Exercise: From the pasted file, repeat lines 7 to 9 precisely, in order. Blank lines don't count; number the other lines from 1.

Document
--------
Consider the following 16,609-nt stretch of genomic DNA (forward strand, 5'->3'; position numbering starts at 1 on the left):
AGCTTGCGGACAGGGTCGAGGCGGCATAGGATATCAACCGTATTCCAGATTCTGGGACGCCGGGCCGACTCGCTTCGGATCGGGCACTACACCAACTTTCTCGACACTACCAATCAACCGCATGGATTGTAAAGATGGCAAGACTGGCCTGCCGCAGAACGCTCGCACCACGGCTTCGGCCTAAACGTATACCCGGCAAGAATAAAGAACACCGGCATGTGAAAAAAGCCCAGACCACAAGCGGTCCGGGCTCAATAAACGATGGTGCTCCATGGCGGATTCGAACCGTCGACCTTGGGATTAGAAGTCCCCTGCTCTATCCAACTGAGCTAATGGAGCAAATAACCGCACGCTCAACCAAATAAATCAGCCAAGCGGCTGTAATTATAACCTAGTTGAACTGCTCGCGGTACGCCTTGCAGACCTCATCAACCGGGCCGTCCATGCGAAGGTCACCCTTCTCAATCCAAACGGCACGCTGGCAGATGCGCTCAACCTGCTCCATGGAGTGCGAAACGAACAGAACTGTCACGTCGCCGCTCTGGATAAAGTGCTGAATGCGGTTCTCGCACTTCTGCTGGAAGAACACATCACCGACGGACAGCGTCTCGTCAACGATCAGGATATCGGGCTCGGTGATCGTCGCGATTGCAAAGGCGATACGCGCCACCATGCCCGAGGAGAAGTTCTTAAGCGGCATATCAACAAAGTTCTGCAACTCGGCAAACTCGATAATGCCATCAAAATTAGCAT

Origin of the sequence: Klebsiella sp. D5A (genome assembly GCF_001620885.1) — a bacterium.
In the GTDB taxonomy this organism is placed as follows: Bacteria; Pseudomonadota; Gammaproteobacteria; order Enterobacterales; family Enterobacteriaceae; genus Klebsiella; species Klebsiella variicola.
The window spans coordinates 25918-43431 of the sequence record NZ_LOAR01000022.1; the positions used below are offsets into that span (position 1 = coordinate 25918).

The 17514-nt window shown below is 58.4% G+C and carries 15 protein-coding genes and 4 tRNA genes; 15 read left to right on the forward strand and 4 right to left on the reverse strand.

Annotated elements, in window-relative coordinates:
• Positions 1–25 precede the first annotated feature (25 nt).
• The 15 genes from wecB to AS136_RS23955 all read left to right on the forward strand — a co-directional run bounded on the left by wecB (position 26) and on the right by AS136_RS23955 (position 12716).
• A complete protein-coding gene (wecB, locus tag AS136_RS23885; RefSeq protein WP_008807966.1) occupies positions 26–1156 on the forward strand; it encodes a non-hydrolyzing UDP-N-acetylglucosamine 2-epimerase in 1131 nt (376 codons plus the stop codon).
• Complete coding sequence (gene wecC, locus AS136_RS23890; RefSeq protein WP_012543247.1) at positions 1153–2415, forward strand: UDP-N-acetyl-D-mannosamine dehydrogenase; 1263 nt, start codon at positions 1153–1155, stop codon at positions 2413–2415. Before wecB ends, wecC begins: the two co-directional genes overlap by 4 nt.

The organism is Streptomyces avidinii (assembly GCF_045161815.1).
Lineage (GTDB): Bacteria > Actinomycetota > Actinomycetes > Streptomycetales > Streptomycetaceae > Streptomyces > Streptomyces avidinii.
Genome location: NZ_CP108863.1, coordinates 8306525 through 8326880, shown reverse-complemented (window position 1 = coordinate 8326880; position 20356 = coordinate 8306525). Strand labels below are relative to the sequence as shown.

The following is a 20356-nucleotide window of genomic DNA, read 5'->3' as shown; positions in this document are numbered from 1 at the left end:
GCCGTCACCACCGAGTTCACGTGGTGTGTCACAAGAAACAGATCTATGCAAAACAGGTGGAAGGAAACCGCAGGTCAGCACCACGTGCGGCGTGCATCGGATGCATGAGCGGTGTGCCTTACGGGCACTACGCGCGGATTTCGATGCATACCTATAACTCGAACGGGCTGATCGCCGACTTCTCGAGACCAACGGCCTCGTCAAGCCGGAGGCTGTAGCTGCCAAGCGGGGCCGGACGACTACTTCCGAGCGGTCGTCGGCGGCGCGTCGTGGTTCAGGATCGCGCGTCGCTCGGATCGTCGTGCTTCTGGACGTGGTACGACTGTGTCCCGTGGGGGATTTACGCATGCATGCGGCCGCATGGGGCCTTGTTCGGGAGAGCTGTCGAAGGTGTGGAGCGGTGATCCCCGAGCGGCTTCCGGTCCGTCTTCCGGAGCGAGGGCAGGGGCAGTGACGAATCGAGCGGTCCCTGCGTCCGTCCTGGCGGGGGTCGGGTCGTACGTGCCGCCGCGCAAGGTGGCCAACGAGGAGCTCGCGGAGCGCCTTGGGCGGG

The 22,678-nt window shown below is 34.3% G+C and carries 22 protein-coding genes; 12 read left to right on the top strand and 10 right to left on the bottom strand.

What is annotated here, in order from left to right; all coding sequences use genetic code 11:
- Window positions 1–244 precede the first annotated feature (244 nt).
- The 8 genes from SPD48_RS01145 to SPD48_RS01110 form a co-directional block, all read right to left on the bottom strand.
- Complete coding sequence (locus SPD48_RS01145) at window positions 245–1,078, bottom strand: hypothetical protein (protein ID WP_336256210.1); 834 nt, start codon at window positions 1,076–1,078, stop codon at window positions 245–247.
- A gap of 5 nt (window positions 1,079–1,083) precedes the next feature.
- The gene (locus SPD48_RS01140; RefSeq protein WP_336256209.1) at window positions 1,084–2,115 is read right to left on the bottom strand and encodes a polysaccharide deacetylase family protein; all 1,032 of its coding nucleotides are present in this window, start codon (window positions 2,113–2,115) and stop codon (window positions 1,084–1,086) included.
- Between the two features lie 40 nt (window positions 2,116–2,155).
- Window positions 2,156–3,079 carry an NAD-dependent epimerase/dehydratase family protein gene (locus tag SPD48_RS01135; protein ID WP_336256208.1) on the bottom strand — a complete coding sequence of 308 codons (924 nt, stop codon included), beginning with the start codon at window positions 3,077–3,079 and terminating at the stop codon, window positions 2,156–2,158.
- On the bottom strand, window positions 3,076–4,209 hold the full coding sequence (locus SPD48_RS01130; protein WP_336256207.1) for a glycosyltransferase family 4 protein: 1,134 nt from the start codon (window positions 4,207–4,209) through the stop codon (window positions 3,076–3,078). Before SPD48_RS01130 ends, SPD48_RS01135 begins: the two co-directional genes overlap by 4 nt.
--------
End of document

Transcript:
Annotated elements, in window-relative coordinates:
• Positions 1–25 precede the first annotated feature (25 nt).
• The 15 genes from wecB to AS136_RS23955 all read left to right on the forward strand — a co-directional run bounded on the left by wecB (position 26) and on the right by AS136_RS23955 (position 12716).